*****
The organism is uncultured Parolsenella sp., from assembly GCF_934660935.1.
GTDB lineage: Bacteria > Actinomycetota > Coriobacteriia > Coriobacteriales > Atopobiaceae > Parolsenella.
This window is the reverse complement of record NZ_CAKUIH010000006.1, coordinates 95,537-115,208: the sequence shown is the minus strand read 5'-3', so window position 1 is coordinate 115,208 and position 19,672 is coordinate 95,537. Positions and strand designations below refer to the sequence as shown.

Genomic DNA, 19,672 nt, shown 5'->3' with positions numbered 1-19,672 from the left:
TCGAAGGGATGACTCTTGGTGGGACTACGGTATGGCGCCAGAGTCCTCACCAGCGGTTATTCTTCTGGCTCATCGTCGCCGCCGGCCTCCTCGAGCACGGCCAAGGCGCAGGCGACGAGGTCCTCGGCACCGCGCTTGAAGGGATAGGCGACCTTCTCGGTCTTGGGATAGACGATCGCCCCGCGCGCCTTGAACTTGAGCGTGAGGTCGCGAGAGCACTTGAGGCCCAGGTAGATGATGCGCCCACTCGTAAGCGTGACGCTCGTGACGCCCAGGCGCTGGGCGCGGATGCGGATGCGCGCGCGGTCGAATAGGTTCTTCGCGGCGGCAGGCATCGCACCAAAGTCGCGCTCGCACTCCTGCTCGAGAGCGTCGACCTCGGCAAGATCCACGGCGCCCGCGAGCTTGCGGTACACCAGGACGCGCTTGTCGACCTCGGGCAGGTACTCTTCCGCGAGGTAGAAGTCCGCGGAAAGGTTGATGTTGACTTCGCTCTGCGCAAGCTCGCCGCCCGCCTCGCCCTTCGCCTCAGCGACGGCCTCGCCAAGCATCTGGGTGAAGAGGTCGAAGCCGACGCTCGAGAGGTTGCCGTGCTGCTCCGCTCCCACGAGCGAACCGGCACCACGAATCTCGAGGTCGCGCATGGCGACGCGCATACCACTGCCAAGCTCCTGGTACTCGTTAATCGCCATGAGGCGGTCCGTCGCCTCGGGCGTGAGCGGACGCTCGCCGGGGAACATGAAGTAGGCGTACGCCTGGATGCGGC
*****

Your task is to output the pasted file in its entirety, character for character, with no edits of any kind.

The organism is uncultured Parolsenella sp., from assembly GCF_934660935.1.
GTDB lineage: Bacteria > Actinomycetota > Coriobacteriia > Coriobacteriales > Atopobiaceae > Parolsenella.
This window is the reverse complement of record NZ_CAKUIH010000006.1, coordinates 95,537-115,208: the sequence shown is the minus strand read 5'-3', so window position 1 is coordinate 115,208 and position 19,672 is coordinate 95,537. Positions and strand designations below refer to the sequence as shown.

Genomic DNA, 19,672 nt, shown 5'->3' with positions numbered 1-19,672 from the left:
TCGAAGGGATGACTCTTGGTGGGACTACGGTATGGCGCCAGAGTCCTCACCAGCGGTTATTCTTCTGGCTCATCGTCGCCGCCGGCCTCCTCGAGCACGGCCAAGGCGCAGGCGACGAGGTCCTCGGCACCGCGCTTGAAGGGATAGGCGACCTTCTCGGTCTTGGGATAGACGATCGCCCCGCGCGCCTTGAACTTGAGCGTGAGGTCGCGAGAGCACTTGAGGCCCAGGTAGATGATGCGCCCACTCGTAAGCGTGACGCTCGTGACGCCCAGGCGCTGGGCGCGGATGCGGATGCGCGCGCGGTCGAATAGGTTCTTCGCGGCGGCAGGCATCGCACCAAAGTCGCGCTCGCACTCCTGCTCGAGAGCGTCGACCTCGGCAAGATCCACGGCGCCCGCGAGCTTGCGGTACACCAGGACGCGCTTGTCGACCTCGGGCAGGTACTCTTCCGCGAGGTAGAAGTCCGCGGAAAGGTTGATGTTGACTTCGCTCTGCGCAAGCTCGCCGCCCGCCTCGCCCTTCGCCTCAGCGACGGCCTCGCCAAGCATCTGGGTGAAGAGGTCGAAGCCGACGCTCGAGAGGTTGCCGTGCTGCTCCGCTCCCACGAGCGAACCGGCACCACGAATCTCGAGGTCGCGCATGGCGACGCGCATACCACTGCCAAGCTCCTGGTACTCGTTAATCGCCATGAGGCGGTCCGTCGCCTCGGGCGTGAGCGGACGCTCGCCGGGGAACATGAAGTAGGCGTACGCCTGGATGCGGC